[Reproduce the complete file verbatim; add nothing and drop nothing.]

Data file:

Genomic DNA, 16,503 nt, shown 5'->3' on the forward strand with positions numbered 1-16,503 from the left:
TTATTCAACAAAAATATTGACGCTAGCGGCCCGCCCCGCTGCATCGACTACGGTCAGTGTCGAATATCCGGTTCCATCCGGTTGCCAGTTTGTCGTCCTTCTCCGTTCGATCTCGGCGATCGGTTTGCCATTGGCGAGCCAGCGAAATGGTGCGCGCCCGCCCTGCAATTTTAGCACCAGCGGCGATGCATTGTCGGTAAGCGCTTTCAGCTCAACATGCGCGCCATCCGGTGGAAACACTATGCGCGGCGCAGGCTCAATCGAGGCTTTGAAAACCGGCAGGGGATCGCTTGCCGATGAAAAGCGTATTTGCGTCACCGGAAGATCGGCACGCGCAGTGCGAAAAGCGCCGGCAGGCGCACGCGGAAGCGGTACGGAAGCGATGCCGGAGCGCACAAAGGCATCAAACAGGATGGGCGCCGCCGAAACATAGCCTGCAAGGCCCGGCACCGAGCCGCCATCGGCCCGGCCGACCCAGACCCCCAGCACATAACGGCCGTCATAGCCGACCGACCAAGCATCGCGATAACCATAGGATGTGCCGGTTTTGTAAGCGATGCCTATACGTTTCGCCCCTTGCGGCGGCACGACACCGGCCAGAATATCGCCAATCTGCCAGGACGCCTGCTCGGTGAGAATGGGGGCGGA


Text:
Genomic DNA, 16,503 nt, shown 5'->3' on the forward strand with positions numbered 1-16,503 from the left:
TTATTCAACAAAAATATTGACGCTAGCGGCCCGCCCCGCTGCATCGACTACGGTCAGTGTCGAATATCCGGTTCCATCCGGTTGCCAGTTTGTCGTCCTTCTCCGTTCGATCTCGGCGATCGGTTTGCCATTGGCGAGCCAGCGAAATGGTGCGCGCCCGCCCTGCAATTTTAGCACCAGCGGCGATGCATTGTCGGTAAGCGCTTTCAGCTCAACATGCGCGCCATCCGGTGGAAACACTATGCGCGGCGCAGGCTCAATCGAGGCTTTGAAAACCGGCAGGGGATCGCTTGCCGATGAAAAGCGTATTTGCGTCACCGGAAGATCGGCACGCGCAGTGCGAAAAGCGCCGGCAGGCGCACGCGGAAGCGGTACGGAAGCGATGCCGGAGCGCACAAAGGCATCAAACAGGATGGGCGCCGCCGAAACATAGCCTGCAAGGCCCGGCACCGAGCCGCCATCGGCCCGGCCGACCCAGACCCCCAGCACATAACGGCCGTCATAGCCGACCGACCAAGCATCGCGATAACCATAGGATGTGCCGGTTTTGTAAGCGATGCCTATACGTTTCGCCCCTTGCGGCGGCACGACACCGGCCAGAATATCGCCAATCTGCCAGGACGCCTGCTCGGTGAGAATGGGGGCGGA